A safe harbor stock for now

How to handle McDonald's shares? Holding them for now is a safe bet.

By Jim J. Jubak Apr 22, 2010 2:21PM

Jim JubakWhat you want to do about McDonald's (MCD) in the short run -- say, the next six months or so -- depends on how optimistic you are about the economy and the stock markets.


The more optimistic you are, the less reason you have to hold McDonald's. The more you believe that the stock market might stall or correct slightly over the summer, and the more you're worried about economic growth slowing (but not stopping) in the second half, the more you'll want to hang on to your position. (For more on why you might want to hold onto this stock for the long run, see this post).


I fall, frankly, into the more pessimistic second camp. So, I'm going to keep these shares in Jubak's Picks.


The company's first-quarter earnings, announced Wednesday, make the decision to stay on board much easier. The story in the company's first-quarter earnings was simple: Growth in the U.S. is back.


McDonald's reported first-quarter earnings of $1.03 a share, seven cents above Wall Street's projections. Revenue climbed by 10.5% from the first quarter of 2009, to $5.61 billion. The Wall Street consensus looked for $5.52 billion.


Europe, with a 5.2% increase in comparable-store sales, and Asia/Pacific, Middle East, and Africa, with a 5.7% increase, once again led the company's revenue growth. But for the first time in many quarters, comparable-store sales increased in the U.S. as well -- albeit at just a 1.5% rate.


But the trend seems to be accelerating. U.S. comps were just about flat in January and February, but climbed 4.2% in March. And in its conference call, the company said April comps look likely to match or exceed the March numbers. 


Operating margins in the U.S. rose by 2.1 percentage points to 20.4%, on lower commodity costs, magnifying the effects on the bottom line of a return to growth in the U.S.


Global consolidated operating margins climbed 2.2 percentage points to 29.8%. Analysts expect that while commodity prices will climb in the second half of 2010, McDonald's will be able to cut operating expenses elsewhere to keep margins near that level.


So, how much do you want to pay for the McDonald's growth story? The stock now trades at roughly 14.5x forward earnings per share. That's cheap for McDonald's if you look at the historical comparisons: The lowest price-to-earnings ratio from 2000 to 2006 was 16.5x.


The consensus among investors, though, seems to be that McDonald's huge size means that growth must be slowing. For example, the company will open 150 new stores in China this year, but how much effect will that have on a company that does $23 billion in annual sales?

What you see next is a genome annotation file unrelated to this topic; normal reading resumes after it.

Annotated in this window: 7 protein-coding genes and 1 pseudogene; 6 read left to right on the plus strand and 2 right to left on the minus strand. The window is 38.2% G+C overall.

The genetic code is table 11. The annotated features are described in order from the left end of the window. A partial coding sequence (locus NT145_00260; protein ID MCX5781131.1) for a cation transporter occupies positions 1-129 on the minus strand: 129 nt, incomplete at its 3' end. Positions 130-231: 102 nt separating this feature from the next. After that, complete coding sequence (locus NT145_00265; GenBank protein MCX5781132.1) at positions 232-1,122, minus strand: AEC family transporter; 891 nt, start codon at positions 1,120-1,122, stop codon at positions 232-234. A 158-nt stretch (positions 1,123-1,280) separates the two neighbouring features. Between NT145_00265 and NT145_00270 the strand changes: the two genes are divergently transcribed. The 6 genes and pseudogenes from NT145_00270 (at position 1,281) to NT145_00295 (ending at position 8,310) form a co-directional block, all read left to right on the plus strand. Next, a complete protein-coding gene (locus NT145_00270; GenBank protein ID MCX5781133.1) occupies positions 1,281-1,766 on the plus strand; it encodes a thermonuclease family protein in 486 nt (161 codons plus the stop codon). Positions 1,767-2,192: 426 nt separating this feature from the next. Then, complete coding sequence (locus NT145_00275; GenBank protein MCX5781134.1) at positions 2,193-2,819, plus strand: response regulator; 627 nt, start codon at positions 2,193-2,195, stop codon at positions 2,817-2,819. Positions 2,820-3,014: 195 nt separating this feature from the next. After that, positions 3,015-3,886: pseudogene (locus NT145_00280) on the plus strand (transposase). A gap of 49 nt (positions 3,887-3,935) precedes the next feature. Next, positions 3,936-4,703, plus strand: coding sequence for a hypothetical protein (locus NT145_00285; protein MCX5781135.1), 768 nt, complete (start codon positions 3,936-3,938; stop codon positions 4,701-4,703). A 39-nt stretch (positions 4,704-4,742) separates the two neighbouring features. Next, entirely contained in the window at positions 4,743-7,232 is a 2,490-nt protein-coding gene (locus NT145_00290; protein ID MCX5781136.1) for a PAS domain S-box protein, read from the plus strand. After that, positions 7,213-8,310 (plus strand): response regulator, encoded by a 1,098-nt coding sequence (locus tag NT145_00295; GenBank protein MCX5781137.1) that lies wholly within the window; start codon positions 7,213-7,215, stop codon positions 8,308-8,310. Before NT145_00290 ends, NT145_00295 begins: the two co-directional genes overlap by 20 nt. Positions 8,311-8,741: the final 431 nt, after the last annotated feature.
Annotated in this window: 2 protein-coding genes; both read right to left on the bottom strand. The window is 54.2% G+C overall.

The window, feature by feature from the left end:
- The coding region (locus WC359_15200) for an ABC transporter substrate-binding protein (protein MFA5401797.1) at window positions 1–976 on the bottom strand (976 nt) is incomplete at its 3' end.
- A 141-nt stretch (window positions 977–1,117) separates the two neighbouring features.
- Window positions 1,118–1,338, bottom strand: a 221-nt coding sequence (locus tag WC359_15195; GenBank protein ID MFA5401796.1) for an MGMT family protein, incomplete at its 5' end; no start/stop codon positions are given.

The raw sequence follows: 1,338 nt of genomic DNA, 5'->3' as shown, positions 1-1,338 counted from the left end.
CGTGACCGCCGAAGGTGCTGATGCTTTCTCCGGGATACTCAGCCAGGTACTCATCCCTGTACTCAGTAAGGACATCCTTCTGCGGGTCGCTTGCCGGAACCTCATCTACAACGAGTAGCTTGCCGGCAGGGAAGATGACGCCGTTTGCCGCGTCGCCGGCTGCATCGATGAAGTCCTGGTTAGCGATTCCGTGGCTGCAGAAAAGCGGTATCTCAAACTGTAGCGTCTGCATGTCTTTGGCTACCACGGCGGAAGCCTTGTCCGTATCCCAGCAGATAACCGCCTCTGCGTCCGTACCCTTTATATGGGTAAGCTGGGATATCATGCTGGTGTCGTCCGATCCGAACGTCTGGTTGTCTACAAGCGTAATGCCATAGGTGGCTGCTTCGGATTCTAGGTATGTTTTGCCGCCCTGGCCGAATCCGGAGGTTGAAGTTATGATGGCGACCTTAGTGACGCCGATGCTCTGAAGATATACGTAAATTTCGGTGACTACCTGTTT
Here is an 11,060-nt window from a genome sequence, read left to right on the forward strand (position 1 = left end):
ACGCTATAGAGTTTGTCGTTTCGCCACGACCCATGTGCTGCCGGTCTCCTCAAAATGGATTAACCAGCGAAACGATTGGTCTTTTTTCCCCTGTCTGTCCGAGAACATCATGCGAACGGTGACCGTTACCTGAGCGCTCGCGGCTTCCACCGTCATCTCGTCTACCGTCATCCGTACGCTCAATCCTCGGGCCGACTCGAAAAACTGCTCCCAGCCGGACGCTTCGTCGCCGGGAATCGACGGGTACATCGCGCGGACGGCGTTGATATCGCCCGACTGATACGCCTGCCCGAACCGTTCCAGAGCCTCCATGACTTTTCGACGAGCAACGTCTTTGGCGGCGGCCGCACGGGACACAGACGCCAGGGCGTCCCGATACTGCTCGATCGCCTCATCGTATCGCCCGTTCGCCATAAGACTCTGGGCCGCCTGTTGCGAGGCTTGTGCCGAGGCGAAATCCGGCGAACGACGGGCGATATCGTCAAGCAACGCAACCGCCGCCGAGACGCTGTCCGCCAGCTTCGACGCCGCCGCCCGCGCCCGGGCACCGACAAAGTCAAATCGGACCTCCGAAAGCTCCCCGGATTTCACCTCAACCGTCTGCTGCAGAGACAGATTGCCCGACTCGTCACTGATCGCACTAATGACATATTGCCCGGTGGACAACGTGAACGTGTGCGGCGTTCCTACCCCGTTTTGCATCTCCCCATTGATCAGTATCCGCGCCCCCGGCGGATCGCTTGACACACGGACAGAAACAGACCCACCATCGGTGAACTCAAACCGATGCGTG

Wall Street analysts are pegging growth at 11.6% in 2010 and 9% in 2011. They estimate five-year annual growth at 9.1%.


The extra value in that growth, though, is its predictability in all kinds of economies. McDonald's now trades at roughly a stock market multiple. Given its rate of growth and the predictability of that growth, I think that's a bargain.


As of Thursday, I'm raising my target price to $74 a share (16.5x my forecast for 2010 earnings per share) from the current $72 a share target and am moving up that projection to July from September. As of April 22nd, the shares yielded 3.2%, and were trading around $70.69.


At the time of this writing, Jim Jubak didn't own shares of any stock mentioned in this post.

0Comments

DATA PROVIDERS

Copyright © 2014 Microsoft. All rights reserved.

Fundamental company data and historical chart data provided by Morningstar Inc. Real-time index quotes and delayed quotes supplied by Morningstar Inc. Quotes delayed by up to 15 minutes, except where indicated otherwise. Fund summary, fund performance and dividend data provided by Morningstar Inc. Analyst recommendations provided by Zacks Investment Research. StockScouter data provided by Verus Analytics. IPO data provided by Hoover's Inc. Index membership data provided by Morningstar Inc.

STOCK SCOUTER

StockScouter rates stocks from 1 to 10, with 10 being the best, using a system of advanced mathematics to determine a stock's expected risk and return. Ratings are displayed on a bell curve, meaning there will be fewer ratings of 1 and 10 and far more of 4 through 7.

114
114 rated 1
278
278 rated 2
474
474 rated 3
641
641 rated 4
639
639 rated 5
663
663 rated 6
640
640 rated 7
499
499 rated 8
284
284 rated 9
122
122 rated 10
12345678910

Top Picks

SYMBOLNAMERATING
COPCONOCOPHILLIPS9
TAT&T Inc9
VZVERIZON COMMUNICATIONS9
KOGKODIAK OIL & GAS Corp9
CVXCHEVRON CORPORATION8
More

VIDEO ON MSN MONEY

ABOUT

Top Stocks provides analysis about the most noteworthy stocks in the market each day, combining some of the best content from around the MSN Money site and the rest of the Web.

Contributors include professional investors and journalists affiliated with MSN Money.

Follow us on Twitter @topstocksmsn.